There’s never been a better time to get involved with 4K or to find the best 4K monitor or the best 4K gaming monitor. This high-resolution standard is the benchmark for the world’s best PC games, and having a 4K screen doesn’t just mean top-notch gaming – it means better work and improved movies, too. It can be tricky to know where to start, though; even enthusiasts can find it hard to understand the terminology, and it pays to do your research when you’re spending so much cash. That’s where we can help, as our guide can point you in the right direction of the best 4K monitor and the best 4K gaming monitor.
We’ve explored latest 4K panels to explain exactly how they work and to highlight common pitfalls. We’ve also recommended some of our favourite products.
Finding the Best 4K Monitor and 4K Gaming Monitor: The Big Picture
The term 4K refers to the screen’s resolution – the number of pixels that produce its image. 4K screens have a resolution of 3,840 x 2,160, which means more than eight million pixels are needed to build these monitors.
That’s a long way from 1080p, which requires just over two million pixels, or 2,560 x 1440, which needs about 3.6 million pixels.
The increased pixel count means games and movies are sharper and more detail is crammed onto the screen.
4K screens are great for work, too: the extra screen real estate makes it easier to multi-task, and designers, video professionals and photo editors can use the extra pixels for pin-point accuracy.
However, the increased pixel count means there’s more to consider before taking the plunge. Many of these factors are unique to 4K.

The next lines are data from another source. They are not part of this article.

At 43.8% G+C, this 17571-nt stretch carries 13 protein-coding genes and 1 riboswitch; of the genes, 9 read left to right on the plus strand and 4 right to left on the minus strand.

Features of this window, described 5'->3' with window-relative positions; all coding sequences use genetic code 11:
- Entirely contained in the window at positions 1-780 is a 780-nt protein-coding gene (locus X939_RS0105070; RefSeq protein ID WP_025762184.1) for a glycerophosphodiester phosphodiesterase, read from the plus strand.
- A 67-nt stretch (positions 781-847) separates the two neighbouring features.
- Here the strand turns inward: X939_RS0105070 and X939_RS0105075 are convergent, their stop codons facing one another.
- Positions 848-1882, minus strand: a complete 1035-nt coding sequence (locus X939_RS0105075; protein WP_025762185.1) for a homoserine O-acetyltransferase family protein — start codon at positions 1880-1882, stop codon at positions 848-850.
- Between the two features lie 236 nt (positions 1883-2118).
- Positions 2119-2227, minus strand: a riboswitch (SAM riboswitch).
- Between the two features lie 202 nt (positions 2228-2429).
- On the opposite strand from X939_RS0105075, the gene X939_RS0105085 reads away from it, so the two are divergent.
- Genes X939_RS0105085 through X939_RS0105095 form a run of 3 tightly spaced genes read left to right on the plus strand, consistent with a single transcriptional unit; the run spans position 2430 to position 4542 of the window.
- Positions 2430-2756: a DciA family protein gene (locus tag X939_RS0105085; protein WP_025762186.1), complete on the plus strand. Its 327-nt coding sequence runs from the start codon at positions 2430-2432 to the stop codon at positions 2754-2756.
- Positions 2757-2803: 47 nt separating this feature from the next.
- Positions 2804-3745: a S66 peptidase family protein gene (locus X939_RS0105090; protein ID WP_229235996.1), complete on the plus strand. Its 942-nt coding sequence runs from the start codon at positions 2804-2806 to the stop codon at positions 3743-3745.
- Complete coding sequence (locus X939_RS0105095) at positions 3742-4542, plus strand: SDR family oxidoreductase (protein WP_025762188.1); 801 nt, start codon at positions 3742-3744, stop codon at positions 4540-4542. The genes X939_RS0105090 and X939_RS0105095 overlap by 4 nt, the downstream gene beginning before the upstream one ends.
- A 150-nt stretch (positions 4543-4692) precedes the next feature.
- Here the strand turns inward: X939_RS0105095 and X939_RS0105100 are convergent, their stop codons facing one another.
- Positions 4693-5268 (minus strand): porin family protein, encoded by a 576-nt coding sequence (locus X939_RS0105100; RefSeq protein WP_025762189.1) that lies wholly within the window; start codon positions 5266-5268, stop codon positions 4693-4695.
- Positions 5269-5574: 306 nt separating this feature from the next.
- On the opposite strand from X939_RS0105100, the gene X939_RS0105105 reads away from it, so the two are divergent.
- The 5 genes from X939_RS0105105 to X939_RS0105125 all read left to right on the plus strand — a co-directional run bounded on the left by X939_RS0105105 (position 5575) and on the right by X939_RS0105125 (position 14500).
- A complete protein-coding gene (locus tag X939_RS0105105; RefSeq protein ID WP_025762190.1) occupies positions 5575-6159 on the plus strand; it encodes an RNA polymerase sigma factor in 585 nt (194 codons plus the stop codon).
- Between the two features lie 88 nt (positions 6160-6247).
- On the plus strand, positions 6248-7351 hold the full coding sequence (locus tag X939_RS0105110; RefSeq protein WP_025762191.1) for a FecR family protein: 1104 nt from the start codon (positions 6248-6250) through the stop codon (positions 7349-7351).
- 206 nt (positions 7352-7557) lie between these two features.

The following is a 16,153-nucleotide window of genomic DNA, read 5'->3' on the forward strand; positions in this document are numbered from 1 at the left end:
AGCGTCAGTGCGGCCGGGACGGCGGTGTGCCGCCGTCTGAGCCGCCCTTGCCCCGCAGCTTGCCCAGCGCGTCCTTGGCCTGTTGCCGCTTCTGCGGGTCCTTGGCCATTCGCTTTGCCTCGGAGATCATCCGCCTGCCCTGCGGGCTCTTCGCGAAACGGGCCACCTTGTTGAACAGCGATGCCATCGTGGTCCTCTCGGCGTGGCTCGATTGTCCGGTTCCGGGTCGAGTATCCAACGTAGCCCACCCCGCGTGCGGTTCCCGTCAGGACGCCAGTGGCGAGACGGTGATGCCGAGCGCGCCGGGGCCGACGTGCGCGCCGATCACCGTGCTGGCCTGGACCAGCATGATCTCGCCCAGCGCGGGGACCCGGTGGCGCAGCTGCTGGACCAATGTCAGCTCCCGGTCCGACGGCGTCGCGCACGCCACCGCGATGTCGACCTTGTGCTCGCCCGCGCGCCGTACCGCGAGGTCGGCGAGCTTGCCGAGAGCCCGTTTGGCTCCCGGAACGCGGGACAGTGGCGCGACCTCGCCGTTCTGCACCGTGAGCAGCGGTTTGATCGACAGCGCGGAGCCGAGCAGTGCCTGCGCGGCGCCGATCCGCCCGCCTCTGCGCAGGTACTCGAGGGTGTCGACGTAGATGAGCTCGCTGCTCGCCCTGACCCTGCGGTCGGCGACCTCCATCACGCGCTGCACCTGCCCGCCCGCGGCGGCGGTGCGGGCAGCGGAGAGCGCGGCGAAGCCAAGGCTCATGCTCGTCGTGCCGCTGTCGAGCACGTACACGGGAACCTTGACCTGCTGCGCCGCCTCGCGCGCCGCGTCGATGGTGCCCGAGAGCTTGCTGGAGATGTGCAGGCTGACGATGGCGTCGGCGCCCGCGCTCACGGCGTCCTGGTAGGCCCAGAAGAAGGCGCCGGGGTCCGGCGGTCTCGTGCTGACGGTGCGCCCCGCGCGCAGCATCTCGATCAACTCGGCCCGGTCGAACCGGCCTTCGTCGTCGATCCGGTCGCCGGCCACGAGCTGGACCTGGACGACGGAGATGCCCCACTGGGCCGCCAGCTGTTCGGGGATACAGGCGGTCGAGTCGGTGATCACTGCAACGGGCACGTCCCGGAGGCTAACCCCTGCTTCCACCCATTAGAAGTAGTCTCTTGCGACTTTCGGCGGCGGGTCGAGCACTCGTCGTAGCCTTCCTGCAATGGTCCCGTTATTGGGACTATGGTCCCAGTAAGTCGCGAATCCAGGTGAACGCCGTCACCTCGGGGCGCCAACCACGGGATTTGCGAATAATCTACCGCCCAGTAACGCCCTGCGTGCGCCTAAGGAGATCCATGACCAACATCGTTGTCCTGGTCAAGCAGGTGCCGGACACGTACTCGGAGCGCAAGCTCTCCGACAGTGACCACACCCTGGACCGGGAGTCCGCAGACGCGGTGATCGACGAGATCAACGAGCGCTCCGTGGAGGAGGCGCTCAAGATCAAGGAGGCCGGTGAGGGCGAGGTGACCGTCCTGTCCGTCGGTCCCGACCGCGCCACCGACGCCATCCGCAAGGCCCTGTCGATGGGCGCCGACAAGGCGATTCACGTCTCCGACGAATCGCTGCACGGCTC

Take Scaling. This is how operating systems and applications make text and graphics easier to see on screens with high resolutions. The increased pixel count of 4K makes everything on a screen too tiny if it’s rendered at its standard size, so scaling makes everything larger, smoother – and easier to see.
Windows 10 and Mac OS X use scaling that can be modified – so if you want smaller text that’s still easy to read, that’s possible, or you can make the text huge if that’s preferred. Most applications scale automatically.
Having a 4K screen means you’ll need to get to grips the increased graphical demands of 4K, too.
If you want to play games, run photo-editing applications, stream games or create video, you’ll need a graphics card. Work applications like Adobe Photoshop or InDesign will only need a modest card, but you’ll need to spend big to get a graphics card that’s capable of gaming at 4K.
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Finding the Best 4K Monitor and 4K Gaming Monitor: Different Types of Screen
4K monitors use one of three kinds of screen technology: IPS, VA or TN. They’ve all got different strengths and weaknesses
One of the most popular is IPS. It stands for In-Plane Switching, and these screens generally have the best colour accuracy and depth. That’s because they’re better at managing and manipulating light.
They have solid response times, because their crystals don’t have to do as much movement, and they also tend to have the best viewing angles.
The superb colour accuracy, great viewing angles and reasonable contrast make IPS panels great all-rounders. They’re also good for colour-sensitive work applications.
However, IPS screens suffer when it comes to response times and refresh rates, which means gamers will want to look elsewhere – any panel with sluggish performance means a competitive disadvantage.